When I called up Mel, my best friend of 15 years, to tell her I was pregnant, she replied with a whisper: "Can I hang up now?"
Throughout their years-long infertility journey, Mel and her partner spent upwards of $50,000, enduring five miscarriages and four failed in vitro fertilizations. I'd been one of the few friends Mel opened up to, and she'd been there for me when I miscarried six months earlier. Sometimes sharing pain is easier than sharing joy.
Whitney Barrell, LCSW, a therapist in Salt Lake City, Utah, recommends asking friends going through infertility what kind of communication and support they'd like. I did not do this. I thought I was being mature by picking up the phone to deliver my news. Turns out, Mel would have preferred an email.
Soon after, Mel told me she needed space. That space lasted years. I mostly understood, but wisps of resentment and hurt remained. I missed my friend.
While we were estranged, I read Sharon McKellar's "A Letter to All the Pregnant Women in My Life." McKellar, who lives in the San Francisco Bay Area, estimates during the five years she experienced infertility, 20 of her close friends and family had babies. In her letter, McKellar writes, "There are moments, brief and beautiful moments, when I am so in love with my life that I forget about infertility and I feel actual joy. Those moments never happen around you. I can't forget around you."
McKellar's letter helped me understand how painful seeing or even talking to me was for Mel. It also revealed that Mel and I are part of a widespread cultural phenomenon.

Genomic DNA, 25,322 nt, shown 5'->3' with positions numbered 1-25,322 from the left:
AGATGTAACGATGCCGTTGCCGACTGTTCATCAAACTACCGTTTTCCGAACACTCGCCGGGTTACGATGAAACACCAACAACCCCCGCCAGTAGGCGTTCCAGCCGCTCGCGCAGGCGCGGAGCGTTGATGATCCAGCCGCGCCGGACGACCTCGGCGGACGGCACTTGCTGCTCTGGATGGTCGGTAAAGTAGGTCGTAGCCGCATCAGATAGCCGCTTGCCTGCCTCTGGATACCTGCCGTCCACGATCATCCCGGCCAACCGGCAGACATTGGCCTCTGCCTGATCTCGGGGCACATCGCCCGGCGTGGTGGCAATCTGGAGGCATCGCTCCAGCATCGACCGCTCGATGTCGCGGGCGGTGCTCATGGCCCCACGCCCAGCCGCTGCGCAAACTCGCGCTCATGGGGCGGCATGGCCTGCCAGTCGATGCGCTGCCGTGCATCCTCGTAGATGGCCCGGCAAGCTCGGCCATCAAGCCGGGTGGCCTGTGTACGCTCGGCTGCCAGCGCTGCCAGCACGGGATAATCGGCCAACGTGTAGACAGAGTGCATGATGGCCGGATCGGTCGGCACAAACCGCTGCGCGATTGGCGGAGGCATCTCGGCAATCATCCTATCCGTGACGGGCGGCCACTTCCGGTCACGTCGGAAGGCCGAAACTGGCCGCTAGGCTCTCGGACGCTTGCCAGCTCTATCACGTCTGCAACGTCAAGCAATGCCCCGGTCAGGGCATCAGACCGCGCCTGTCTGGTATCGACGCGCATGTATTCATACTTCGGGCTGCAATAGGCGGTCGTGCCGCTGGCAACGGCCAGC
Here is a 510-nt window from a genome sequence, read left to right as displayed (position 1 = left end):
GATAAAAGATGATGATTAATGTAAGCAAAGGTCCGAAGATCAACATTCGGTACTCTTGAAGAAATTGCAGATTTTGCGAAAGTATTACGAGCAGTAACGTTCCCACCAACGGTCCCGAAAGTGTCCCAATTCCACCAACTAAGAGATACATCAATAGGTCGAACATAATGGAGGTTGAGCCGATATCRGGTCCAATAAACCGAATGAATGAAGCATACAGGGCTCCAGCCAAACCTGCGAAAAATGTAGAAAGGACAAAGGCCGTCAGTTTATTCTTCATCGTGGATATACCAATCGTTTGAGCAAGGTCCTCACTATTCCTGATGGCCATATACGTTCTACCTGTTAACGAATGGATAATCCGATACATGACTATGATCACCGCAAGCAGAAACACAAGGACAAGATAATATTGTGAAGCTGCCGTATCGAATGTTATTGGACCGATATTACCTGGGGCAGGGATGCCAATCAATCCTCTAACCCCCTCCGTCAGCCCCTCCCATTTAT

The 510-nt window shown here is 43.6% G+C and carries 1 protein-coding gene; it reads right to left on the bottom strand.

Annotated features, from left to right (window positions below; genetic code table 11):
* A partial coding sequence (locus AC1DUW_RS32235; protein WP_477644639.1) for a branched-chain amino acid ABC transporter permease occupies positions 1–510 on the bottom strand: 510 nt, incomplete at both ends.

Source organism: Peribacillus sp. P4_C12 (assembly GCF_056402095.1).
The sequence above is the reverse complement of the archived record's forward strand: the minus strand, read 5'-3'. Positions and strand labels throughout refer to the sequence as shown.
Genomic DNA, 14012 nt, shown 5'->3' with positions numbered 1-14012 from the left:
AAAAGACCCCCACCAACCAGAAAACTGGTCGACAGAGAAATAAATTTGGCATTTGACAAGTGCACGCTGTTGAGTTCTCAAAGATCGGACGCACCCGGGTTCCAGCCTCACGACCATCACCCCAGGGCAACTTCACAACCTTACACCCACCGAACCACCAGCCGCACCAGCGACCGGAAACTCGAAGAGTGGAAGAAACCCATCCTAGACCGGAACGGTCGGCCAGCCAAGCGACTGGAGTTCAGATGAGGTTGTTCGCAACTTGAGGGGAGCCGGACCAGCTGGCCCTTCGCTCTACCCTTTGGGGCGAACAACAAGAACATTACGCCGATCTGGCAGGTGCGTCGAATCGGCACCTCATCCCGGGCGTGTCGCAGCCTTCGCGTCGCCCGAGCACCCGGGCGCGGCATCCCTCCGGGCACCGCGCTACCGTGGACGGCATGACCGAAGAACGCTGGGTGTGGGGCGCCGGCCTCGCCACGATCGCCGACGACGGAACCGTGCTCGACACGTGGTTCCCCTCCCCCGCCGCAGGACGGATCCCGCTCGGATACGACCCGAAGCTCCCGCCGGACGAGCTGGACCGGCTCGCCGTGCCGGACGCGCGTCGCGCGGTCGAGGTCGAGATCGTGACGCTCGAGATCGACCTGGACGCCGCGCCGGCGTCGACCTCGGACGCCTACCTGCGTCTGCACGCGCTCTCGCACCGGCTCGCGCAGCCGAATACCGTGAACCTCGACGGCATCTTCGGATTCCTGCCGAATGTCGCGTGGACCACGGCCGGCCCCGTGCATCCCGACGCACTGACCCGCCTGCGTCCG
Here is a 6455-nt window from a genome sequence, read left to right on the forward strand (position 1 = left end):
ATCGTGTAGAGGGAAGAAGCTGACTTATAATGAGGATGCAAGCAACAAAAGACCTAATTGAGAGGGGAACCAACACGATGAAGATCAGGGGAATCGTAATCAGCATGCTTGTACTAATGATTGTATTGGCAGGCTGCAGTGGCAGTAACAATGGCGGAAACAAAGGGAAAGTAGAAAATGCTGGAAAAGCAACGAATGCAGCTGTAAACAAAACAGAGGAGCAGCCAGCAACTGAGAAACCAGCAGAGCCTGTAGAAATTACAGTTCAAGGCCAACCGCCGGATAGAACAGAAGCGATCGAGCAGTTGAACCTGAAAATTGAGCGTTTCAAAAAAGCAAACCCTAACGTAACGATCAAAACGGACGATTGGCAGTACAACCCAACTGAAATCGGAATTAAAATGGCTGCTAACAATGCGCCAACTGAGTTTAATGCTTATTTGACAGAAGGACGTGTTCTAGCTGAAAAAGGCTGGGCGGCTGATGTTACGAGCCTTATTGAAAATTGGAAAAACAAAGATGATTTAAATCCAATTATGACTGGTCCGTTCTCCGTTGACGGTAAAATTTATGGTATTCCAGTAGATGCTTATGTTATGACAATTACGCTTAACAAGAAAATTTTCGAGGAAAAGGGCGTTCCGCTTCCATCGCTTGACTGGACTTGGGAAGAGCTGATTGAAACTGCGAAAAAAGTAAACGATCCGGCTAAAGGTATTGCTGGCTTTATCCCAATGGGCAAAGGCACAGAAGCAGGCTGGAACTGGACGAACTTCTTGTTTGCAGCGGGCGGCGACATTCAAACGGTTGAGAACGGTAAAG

Friendships are suffering — even ending — from the strain of infertility.
Though there is negligible research on the impact of infertility on friendships, Barrell and Dr. Loree Johnson, LMFT, in Los Angeles, both of whom specialize in infertility, agree that 100 percent of their clients experiencing infertility have strained friendships.
"From what I've observed," says Dr. Johnson, "there appears to be a direct correlation between the length of time that someone struggles with infertility and the impact on their relationships."
McKellar used to be more involved in her friends' pregnancies. She says, "That was when I still had hope, when I thought, 'This could be me next month.'"
But as treatments went on, McKellar needed to distance herself from some people, including her friend Claire Gunter, when she became pregnant.
They didn't see each other until Gunter was six months along. McKellar had been doing infertility treatments for over a year.
"She did not look down to see my belly," remembers Gunter. "She obviously didn't want to talk about it. I imagined she was hurt, and thought it was directed at me. So much of pregnancy is self-centered."
McKellar's letter helped Gunter understand not to take McKellar's distance and pain personally. Gunter sent her friend an email, with the subject heading, "So I Thought It Was Me."
"That correspondence drove a really beautiful conversation for us," recalls Gunter. Before then, McKellar thought of Gunter as a fun acquaintance. McKellar says, "Having her reach out to me with such compassion, care and openness bumped her into a different category of friendship. It made me feel like she's someone I can trust and talk with about harder things."
Their communication softened the blow when McKellar declined Gunter's baby shower invitation. "I would have been honored if she'd come," says Gunter, "but I knew there was potential for every single thing to be painful, like death by a thousand paper cuts."
For people experiencing infertility, triggers are everywhere: a pregnant woman on the subway, a conversation about college funds, a billboard with a baby on it. Dr. Johnson describes infertility as "a web of invisible losses that don't get recognized or discussed." Infertility is an unacknowledged emotional experience for which there are no grief rituals. In the 1980s, grief expert Kennth J. Doka coined this type of unsanctioned bereavement "disenfranchised grief."